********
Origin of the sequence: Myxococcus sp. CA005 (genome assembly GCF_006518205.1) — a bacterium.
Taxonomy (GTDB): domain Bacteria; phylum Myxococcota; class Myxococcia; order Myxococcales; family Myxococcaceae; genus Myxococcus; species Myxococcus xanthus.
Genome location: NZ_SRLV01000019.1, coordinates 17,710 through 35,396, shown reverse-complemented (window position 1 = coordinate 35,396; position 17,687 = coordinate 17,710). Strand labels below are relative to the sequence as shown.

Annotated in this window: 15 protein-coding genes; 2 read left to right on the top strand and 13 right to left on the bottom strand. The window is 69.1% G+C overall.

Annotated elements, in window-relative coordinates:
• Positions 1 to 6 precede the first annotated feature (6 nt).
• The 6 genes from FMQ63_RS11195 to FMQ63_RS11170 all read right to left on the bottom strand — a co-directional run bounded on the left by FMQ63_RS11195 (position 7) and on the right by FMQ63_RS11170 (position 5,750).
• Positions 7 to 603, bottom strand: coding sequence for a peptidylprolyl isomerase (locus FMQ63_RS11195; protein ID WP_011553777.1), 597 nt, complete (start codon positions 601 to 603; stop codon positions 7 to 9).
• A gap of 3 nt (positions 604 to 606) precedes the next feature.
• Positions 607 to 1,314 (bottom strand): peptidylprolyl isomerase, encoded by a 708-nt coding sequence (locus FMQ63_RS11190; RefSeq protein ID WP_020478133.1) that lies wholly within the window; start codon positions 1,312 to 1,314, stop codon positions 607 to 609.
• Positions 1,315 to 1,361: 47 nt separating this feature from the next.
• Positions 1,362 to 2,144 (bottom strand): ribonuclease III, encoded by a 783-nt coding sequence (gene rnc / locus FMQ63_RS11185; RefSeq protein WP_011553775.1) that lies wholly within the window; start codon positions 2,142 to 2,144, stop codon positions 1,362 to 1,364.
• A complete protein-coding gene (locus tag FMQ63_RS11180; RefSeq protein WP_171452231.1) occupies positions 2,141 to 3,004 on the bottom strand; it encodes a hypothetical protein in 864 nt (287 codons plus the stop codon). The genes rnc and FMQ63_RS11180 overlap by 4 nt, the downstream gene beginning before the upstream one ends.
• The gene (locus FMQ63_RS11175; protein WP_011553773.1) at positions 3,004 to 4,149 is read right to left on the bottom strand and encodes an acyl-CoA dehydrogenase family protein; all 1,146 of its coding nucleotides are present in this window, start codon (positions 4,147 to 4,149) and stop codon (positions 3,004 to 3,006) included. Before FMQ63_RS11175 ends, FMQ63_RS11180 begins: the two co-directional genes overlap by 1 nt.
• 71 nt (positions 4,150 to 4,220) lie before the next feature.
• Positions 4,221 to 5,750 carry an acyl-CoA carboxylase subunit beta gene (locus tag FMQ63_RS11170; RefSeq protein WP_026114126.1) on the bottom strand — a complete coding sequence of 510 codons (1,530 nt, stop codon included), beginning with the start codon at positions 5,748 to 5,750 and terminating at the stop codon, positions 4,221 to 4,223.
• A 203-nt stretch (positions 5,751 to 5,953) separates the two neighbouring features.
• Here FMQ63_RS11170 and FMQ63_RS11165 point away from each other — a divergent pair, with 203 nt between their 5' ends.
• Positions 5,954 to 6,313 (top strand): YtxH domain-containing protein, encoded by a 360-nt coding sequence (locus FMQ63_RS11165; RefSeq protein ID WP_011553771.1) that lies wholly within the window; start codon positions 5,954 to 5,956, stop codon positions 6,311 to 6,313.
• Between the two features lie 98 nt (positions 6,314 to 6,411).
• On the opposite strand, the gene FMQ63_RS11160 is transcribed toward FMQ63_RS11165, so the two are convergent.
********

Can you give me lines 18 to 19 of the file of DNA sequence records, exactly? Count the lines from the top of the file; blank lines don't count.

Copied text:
• Here FMQ63_RS11170 and FMQ63_RS11165 point away from each other — a divergent pair, with 203 nt between their 5' ends.
• Positions 5,954 to 6,313 (top strand): YtxH domain-containing protein, encoded by a 360-nt coding sequence (locus FMQ63_RS11165; RefSeq protein ID WP_011553771.1) that lies wholly within the window; start codon positions 5,954 to 5,956, stop codon positions 6,311 to 6,313.